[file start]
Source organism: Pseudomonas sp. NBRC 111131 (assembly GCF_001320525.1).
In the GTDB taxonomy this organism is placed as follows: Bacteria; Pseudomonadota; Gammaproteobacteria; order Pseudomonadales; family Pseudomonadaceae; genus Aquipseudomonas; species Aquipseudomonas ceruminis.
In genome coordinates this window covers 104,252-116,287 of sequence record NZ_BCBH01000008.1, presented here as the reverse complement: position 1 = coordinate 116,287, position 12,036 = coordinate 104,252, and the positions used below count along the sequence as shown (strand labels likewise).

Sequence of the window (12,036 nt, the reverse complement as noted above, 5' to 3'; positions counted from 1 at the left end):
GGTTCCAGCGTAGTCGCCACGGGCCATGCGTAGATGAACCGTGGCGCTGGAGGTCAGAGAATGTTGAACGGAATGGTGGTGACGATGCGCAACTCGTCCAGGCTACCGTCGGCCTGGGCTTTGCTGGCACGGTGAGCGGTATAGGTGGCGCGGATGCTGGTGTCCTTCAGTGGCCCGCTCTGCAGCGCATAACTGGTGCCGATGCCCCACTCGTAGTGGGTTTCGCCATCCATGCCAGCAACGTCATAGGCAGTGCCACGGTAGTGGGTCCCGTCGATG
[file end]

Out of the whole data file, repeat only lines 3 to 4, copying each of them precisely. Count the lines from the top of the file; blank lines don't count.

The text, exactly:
In genome coordinates this window covers 104,252-116,287 of sequence record NZ_BCBH01000008.1, presented here as the reverse complement: position 1 = coordinate 116,287, position 12,036 = coordinate 104,252, and the positions used below count along the sequence as shown (strand labels likewise).

Sequence of the window (12,036 nt, the reverse complement as noted above, 5' to 3'; positions counted from 1 at the left end):